Fri, 09, Aug 2002 07:28:00 PM

by Charles Miller on August 9, 2002

I wanted to reply to perspectivism, but my response was too large for LJ to accept, so I posted it here. This is the original post

A wonderful example of working backwards from predetermined conclusions.

Some ideas are spun off from the personal computer1 into consumer devices. Those that are, are done so because the consumer device offers something (form factor, interface) that the personal computer does not. So you get the portable mp3 player because you can't fit a PC in your pocket, but all mp3 players synchronize against a personal computer. You do all the complicated interactions such as importing the music and setting up the playlists on the computer, and then the portable player sucks that data in and allows you to walk around with it.

I've never encountered a stereo component that plays mp3s. If you want that, you can plug your computer into the stereo.

If there's any stability to mp3, it's because so many consumer devices support it, not vice versa. mp3 is threatened by the open-standards Ogg Vorbis from below, and from the copyright-enforcement-DRM-Disney-DMCA goons from above. mp3 is as volatile as you get, but some consumer device manufacturers took a punt on it because they could produce something that wasn't there before - a box the size of a pack of cards that could hold your whole CD collection.

Games consoles predate the PC. Before there was Apple or Microsoft, there was Atari. In the 80's, there was the big console crash, and everyone moved to the personal computer. There were lots of different personal computers, from IBM, Amstrad, Commodore, Sinclair, even Atari came out with the (pretty damn neato) Atari ST in the late 80's. The IBM-compatible always had the fastest core, but the rest made do by being cheaper (because they were integrated packages, instead of the component-built PC), and having specialised features such as dedicated graphics and sound chips.

In the general computing arena, the differentiator was Microsoft. As DOS gave way to Windows and then Windows 95, the ubiquity of Microsoft killed off the usefulness of owning any of the competing products except for playing games. The Amiga, for example, realised this and tried to produce a "games machine" (the CD32), but by then, the big players in the console arena, the Nintendos and Segas, and Sony looking for a piece of the action, rediscovered the advantage they'd lost in the 80's. As the computing market returned to "You run Windows, or you're an Apple Mac, or you play games", the consoles found their niche again.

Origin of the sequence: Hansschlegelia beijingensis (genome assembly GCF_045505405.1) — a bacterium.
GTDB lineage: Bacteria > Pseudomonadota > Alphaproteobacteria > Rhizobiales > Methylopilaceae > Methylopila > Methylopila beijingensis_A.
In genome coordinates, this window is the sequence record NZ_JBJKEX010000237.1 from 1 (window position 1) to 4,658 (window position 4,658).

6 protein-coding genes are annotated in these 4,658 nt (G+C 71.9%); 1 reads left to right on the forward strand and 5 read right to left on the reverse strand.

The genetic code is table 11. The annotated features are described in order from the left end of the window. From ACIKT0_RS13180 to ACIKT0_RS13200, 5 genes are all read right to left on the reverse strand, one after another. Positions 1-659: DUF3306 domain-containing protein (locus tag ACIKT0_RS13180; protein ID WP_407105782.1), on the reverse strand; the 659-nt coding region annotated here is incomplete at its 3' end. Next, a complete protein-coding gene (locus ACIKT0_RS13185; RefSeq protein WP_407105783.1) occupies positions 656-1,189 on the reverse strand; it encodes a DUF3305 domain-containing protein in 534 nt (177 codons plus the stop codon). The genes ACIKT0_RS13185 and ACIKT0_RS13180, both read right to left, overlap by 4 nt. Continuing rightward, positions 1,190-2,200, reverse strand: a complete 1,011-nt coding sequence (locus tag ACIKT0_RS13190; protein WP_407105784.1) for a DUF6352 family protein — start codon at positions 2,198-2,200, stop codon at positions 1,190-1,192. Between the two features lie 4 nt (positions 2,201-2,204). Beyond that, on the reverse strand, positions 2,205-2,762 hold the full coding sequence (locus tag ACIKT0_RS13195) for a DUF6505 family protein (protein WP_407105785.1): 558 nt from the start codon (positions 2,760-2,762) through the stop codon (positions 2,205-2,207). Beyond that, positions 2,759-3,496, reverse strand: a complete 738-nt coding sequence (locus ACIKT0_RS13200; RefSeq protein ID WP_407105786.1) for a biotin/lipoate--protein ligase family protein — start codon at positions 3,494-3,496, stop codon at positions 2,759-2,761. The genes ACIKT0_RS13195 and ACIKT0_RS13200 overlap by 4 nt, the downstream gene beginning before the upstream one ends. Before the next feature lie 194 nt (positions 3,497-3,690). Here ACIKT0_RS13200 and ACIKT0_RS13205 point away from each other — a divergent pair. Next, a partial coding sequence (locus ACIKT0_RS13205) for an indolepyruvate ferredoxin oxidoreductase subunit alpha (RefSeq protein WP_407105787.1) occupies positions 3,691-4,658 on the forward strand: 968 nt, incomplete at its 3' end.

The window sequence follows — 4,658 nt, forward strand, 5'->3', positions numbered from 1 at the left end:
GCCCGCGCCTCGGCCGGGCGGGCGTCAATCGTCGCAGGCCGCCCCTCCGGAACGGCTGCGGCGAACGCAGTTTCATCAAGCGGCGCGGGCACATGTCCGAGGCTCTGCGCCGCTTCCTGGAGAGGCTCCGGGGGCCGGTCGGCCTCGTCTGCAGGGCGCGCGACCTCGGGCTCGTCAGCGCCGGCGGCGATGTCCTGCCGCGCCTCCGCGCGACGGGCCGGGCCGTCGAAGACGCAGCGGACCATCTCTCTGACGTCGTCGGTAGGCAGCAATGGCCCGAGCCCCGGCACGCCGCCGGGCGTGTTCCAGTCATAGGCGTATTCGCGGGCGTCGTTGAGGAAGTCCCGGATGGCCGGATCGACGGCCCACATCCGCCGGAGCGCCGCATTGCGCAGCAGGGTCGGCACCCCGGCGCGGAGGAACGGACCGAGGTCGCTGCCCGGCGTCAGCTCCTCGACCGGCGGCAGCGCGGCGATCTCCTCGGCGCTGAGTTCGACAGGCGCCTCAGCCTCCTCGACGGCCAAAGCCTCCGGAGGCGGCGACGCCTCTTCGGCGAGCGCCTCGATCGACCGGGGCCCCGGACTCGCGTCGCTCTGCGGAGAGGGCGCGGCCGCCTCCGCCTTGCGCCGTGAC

You can't say that gaming has "stabilized" in any way since the 80's. Hardware continues to advance at the rate of Moore's law. Each generation of consoles supersedes the one before. People still play games on the PC because a mouse and keyboard give you so much more control over what you're doing. The consoles haven't killed the PC, they've complemented it. There's no stability there, there's just a segmented market.

There've been many attempts over the years to produce a word-processing appliance. And you know what? They've all been boxes with a screen and a keyboard. And this is why they've failed. Nobody's going to buy something with exactly the same form factor as a personal computer, but that only performs one, very limited function. Get away. Who's got room in the house to have one device that's a Word Processor, one that's a spreadsheet, one that does email and Internet...

The personal computer is an expensive, annoying box that is distinguished by its flexibility and richness of interface. If you can sacrifice the interface, you can make the box cheaper and less annoying, and spin it off into a more convenient product. But the simple fact is, sometimes we want to be able to do complicated things, such as organise our collection of 2,000 mp3s into playlists, and you just can't do that on a consumer device with an interface that is less rich than the personal computer.

Apple had the right idea. They positioned their computer as the "Digital Hub" - you use your consumer devices, your digital cameras and mp3 players and PVRs and whatever, but when you want to do anything complicated with all that information you've gathered, you plug them into your Mac and the Mac will make sense of it for you, and allow you to move everything around with a keyboard and mouse. And you know they got that idea right, because Microsoft immediately copied it.

[1] I try to say "personal computer" instead of PC, because PC implies "IBM compatible", or more recently, "Wintel".

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